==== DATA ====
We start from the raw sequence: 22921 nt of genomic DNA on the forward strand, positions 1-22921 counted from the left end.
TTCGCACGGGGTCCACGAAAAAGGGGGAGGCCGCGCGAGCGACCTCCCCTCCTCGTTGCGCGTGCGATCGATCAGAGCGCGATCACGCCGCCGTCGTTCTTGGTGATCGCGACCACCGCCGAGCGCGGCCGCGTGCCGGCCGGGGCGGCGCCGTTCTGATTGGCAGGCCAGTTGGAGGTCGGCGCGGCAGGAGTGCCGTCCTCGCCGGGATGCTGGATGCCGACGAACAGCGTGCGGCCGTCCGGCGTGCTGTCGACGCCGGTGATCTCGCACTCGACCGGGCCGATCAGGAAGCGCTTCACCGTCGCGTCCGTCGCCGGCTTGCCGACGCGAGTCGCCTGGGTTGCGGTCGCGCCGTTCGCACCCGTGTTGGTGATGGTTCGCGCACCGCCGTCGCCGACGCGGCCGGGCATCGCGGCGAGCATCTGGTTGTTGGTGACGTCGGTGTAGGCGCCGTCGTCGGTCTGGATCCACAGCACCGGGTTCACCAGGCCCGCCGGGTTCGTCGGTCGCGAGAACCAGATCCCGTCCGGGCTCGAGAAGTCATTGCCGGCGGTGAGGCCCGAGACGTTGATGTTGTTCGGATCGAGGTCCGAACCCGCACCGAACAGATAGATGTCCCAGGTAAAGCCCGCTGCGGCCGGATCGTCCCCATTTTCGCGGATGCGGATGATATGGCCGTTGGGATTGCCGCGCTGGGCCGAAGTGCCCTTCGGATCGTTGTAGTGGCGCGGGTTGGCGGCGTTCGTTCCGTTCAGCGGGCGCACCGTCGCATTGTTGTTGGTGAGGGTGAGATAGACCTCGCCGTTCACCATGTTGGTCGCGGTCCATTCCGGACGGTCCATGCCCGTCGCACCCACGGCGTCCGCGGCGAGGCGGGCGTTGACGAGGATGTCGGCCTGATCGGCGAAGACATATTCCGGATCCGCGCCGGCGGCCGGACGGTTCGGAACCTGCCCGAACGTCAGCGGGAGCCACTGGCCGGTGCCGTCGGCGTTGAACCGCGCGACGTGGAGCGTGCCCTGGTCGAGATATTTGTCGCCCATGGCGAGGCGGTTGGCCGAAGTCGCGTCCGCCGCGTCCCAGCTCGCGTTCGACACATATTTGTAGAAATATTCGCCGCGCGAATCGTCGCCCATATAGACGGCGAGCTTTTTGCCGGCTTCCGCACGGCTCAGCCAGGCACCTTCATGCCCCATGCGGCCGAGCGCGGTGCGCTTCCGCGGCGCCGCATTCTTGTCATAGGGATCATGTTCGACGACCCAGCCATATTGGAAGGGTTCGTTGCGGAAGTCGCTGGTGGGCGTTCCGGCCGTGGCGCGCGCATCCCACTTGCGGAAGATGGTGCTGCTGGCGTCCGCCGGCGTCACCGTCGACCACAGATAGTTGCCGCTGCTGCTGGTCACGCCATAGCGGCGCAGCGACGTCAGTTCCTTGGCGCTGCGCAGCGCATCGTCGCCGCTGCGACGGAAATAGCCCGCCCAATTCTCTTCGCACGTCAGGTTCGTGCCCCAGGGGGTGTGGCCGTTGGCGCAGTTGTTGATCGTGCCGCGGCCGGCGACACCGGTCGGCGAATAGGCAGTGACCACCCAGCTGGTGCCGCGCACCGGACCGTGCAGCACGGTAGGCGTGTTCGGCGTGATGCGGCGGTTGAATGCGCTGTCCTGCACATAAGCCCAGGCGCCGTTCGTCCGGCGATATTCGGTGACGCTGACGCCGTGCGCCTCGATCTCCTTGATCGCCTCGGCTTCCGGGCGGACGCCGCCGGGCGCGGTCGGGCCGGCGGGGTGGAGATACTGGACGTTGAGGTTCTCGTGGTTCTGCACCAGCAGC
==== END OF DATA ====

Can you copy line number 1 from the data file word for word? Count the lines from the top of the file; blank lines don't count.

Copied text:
We start from the raw sequence: 22921 nt of genomic DNA on the forward strand, positions 1-22921 counted from the left end.